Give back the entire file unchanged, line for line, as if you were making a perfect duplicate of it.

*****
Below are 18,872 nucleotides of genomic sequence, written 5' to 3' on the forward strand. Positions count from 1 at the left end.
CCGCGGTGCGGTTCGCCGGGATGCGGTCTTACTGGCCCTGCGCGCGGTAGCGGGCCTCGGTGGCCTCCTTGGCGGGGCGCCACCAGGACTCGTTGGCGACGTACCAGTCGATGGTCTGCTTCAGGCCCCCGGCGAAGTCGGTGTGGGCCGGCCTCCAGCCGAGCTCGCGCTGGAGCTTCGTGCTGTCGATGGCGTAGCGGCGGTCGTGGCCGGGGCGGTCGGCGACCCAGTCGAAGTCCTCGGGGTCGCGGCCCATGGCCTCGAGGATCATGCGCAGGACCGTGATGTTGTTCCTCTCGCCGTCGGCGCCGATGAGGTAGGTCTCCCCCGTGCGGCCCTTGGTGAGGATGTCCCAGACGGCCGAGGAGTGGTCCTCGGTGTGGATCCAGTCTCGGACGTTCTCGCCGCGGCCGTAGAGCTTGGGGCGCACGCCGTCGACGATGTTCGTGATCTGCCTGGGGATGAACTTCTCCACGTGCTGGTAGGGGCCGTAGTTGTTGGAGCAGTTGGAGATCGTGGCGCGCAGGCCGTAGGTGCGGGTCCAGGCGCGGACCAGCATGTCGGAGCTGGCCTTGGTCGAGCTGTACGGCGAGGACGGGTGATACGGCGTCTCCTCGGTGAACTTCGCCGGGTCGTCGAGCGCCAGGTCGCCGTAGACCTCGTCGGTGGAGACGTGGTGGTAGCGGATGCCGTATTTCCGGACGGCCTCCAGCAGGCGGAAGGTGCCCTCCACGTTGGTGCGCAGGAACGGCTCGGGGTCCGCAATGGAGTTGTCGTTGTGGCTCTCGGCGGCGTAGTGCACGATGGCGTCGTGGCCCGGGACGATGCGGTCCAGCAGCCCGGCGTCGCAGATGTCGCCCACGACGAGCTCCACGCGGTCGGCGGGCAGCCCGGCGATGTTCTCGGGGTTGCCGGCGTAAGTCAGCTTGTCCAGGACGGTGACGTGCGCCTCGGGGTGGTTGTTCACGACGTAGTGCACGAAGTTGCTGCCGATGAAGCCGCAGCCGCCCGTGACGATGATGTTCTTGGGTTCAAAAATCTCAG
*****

Below are 18,872 nucleotides of genomic sequence, written 5' to 3' on the forward strand. Positions count from 1 at the left end.
CCGCGGTGCGGTTCGCCGGGATGCGGTCTTACTGGCCCTGCGCGCGGTAGCGGGCCTCGGTGGCCTCCTTGGCGGGGCGCCACCAGGACTCGTTGGCGACGTACCAGTCGATGGTCTGCTTCAGGCCCCCGGCGAAGTCGGTGTGGGCCGGCCTCCAGCCGAGCTCGCGCTGGAGCTTCGTGCTGTCGATGGCGTAGCGGCGGTCGTGGCCGGGGCGGTCGGCGACCCAGTCGAAGTCCTCGGGGTCGCGGCCCATGGCCTCGAGGATCATGCGCAGGACCGTGATGTTGTTCCTCTCGCCGTCGGCGCCGATGAGGTAGGTCTCCCCCGTGCGGCCCTTGGTGAGGATGTCCCAGACGGCCGAGGAGTGGTCCTCGGTGTGGATCCAGTCTCGGACGTTCTCGCCGCGGCCGTAGAGCTTGGGGCGCACGCCGTCGACGATGTTCGTGATCTGCCTGGGGATGAACTTCTCCACGTGCTGGTAGGGGCCGTAGTTGTTGGAGCAGTTGGAGATCGTGGCGCGCAGGCCGTAGGTGCGGGTCCAGGCGCGGACCAGCATGTCGGAGCTGGCCTTGGTCGAGCTGTACGGCGAGGACGGGTGATACGGCGTCTCCTCGGTGAACTTCGCCGGGTCGTCGAGCGCCAGGTCGCCGTAGACCTCGTCGGTGGAGACGTGGTGGTAGCGGATGCCGTATTTCCGGACGGCCTCCAGCAGGCGGAAGGTGCCCTCCACGTTGGTGCGCAGGAACGGCTCGGGGTCCGCAATGGAGTTGTCGTTGTGGCTCTCGGCGGCGTAGTGCACGATGGCGTCGTGGCCCGGGACGATGCGGTCCAGCAGCCCGGCGTCGCAGATGTCGCCCACGACGAGCTCCACGCGGTCGGCGGGCAGCCCGGCGATGTTCTCGGGGTTGCCGGCGTAAGTCAGCTTGTCCAGGACGGTGACGTGCGCCTCGGGGTGGTTGTTCACGACGTAGTGCACGAAGTTGCTGCCGATGAAGCCGCAGCCGCCCGTGACGATGATGTTCTTGGGTTCAAAAATCTCAG